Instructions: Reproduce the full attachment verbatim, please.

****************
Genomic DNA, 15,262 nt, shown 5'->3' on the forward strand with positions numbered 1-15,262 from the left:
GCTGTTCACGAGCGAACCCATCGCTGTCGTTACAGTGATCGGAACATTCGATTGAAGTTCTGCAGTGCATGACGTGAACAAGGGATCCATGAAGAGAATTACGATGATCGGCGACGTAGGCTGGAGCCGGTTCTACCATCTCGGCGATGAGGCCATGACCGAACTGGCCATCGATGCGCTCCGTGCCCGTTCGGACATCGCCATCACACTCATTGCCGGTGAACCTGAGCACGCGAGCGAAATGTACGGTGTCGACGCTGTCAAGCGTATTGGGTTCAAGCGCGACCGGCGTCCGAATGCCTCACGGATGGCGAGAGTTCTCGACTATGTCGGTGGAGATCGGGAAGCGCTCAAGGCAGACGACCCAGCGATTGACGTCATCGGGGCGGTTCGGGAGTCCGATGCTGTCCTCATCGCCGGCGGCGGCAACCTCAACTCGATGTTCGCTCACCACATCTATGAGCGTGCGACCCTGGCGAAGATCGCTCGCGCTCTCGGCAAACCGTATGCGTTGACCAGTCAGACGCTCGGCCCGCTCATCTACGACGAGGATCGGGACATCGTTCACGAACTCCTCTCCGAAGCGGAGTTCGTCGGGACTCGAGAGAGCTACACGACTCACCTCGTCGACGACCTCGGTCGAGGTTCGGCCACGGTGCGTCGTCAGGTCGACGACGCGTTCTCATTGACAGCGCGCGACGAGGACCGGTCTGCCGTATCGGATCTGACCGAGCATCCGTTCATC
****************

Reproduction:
Genomic DNA, 15,262 nt, shown 5'->3' on the forward strand with positions numbered 1-15,262 from the left:
GCTGTTCACGAGCGAACCCATCGCTGTCGTTACAGTGATCGGAACATTCGATTGAAGTTCTGCAGTGCATGACGTGAACAAGGGATCCATGAAGAGAATTACGATGATCGGCGACGTAGGCTGGAGCCGGTTCTACCATCTCGGCGATGAGGCCATGACCGAACTGGCCATCGATGCGCTCCGTGCCCGTTCGGACATCGCCATCACACTCATTGCCGGTGAACCTGAGCACGCGAGCGAAATGTACGGTGTCGACGCTGTCAAGCGTATTGGGTTCAAGCGCGACCGGCGTCCGAATGCCTCACGGATGGCGAGAGTTCTCGACTATGTCGGTGGAGATCGGGAAGCGCTCAAGGCAGACGACCCAGCGATTGACGTCATCGGGGCGGTTCGGGAGTCCGATGCTGTCCTCATCGCCGGCGGCGGCAACCTCAACTCGATGTTCGCTCACCACATCTATGAGCGTGCGACCCTGGCGAAGATCGCTCGCGCTCTCGGCAAACCGTATGCGTTGACCAGTCAGACGCTCGGCCCGCTCATCTACGACGAGGATCGGGACATCGTTCACGAACTCCTCTCCGAAGCGGAGTTCGTCGGGACTCGAGAGAGCTACACGACTCACCTCGTCGACGACCTCGGTCGAGGTTCGGCCACGGTGCGTCGTCAGGTCGACGACGCGTTCTCATTGACAGCGCGCGACGAGGACCGGTCTGCCGTATCGGATCTGACCGAGCATCCGTTCATC